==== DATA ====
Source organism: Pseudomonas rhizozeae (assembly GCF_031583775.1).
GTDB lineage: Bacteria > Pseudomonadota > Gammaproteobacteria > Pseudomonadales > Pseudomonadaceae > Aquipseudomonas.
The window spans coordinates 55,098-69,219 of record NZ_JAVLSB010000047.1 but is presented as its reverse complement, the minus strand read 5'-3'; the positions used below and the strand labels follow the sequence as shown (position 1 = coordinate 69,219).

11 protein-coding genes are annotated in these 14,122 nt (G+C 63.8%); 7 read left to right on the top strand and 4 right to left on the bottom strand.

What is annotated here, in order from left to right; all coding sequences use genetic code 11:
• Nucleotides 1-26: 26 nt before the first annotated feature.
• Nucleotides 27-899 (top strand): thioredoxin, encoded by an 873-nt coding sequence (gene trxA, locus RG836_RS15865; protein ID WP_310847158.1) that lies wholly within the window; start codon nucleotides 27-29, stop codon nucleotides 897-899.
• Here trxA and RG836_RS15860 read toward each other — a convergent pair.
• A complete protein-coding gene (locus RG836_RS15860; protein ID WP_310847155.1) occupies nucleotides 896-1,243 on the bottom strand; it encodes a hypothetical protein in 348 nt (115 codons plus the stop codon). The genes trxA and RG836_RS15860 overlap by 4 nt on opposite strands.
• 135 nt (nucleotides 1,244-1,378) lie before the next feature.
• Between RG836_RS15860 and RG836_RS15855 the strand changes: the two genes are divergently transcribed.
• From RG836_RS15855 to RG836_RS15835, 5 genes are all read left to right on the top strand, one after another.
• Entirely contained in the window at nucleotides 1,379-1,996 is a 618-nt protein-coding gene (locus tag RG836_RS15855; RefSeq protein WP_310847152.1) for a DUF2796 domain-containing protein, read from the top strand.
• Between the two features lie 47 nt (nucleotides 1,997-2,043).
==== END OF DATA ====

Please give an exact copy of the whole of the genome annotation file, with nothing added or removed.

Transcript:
Source organism: Pseudomonas rhizozeae (assembly GCF_031583775.1).
GTDB lineage: Bacteria > Pseudomonadota > Gammaproteobacteria > Pseudomonadales > Pseudomonadaceae > Aquipseudomonas.
The window spans coordinates 55,098-69,219 of record NZ_JAVLSB010000047.1 but is presented as its reverse complement, the minus strand read 5'-3'; the positions used below and the strand labels follow the sequence as shown (position 1 = coordinate 69,219).

11 protein-coding genes are annotated in these 14,122 nt (G+C 63.8%); 7 read left to right on the top strand and 4 right to left on the bottom strand.

What is annotated here, in order from left to right; all coding sequences use genetic code 11:
• Nucleotides 1-26: 26 nt before the first annotated feature.
• Nucleotides 27-899 (top strand): thioredoxin, encoded by an 873-nt coding sequence (gene trxA, locus RG836_RS15865; protein ID WP_310847158.1) that lies wholly within the window; start codon nucleotides 27-29, stop codon nucleotides 897-899.
• Here trxA and RG836_RS15860 read toward each other — a convergent pair.
• A complete protein-coding gene (locus RG836_RS15860; protein ID WP_310847155.1) occupies nucleotides 896-1,243 on the bottom strand; it encodes a hypothetical protein in 348 nt (115 codons plus the stop codon). The genes trxA and RG836_RS15860 overlap by 4 nt on opposite strands.
• 135 nt (nucleotides 1,244-1,378) lie before the next feature.
• Between RG836_RS15860 and RG836_RS15855 the strand changes: the two genes are divergently transcribed.
• From RG836_RS15855 to RG836_RS15835, 5 genes are all read left to right on the top strand, one after another.
• Entirely contained in the window at nucleotides 1,379-1,996 is a 618-nt protein-coding gene (locus tag RG836_RS15855; RefSeq protein WP_310847152.1) for a DUF2796 domain-containing protein, read from the top strand.
• Between the two features lie 47 nt (nucleotides 1,997-2,043).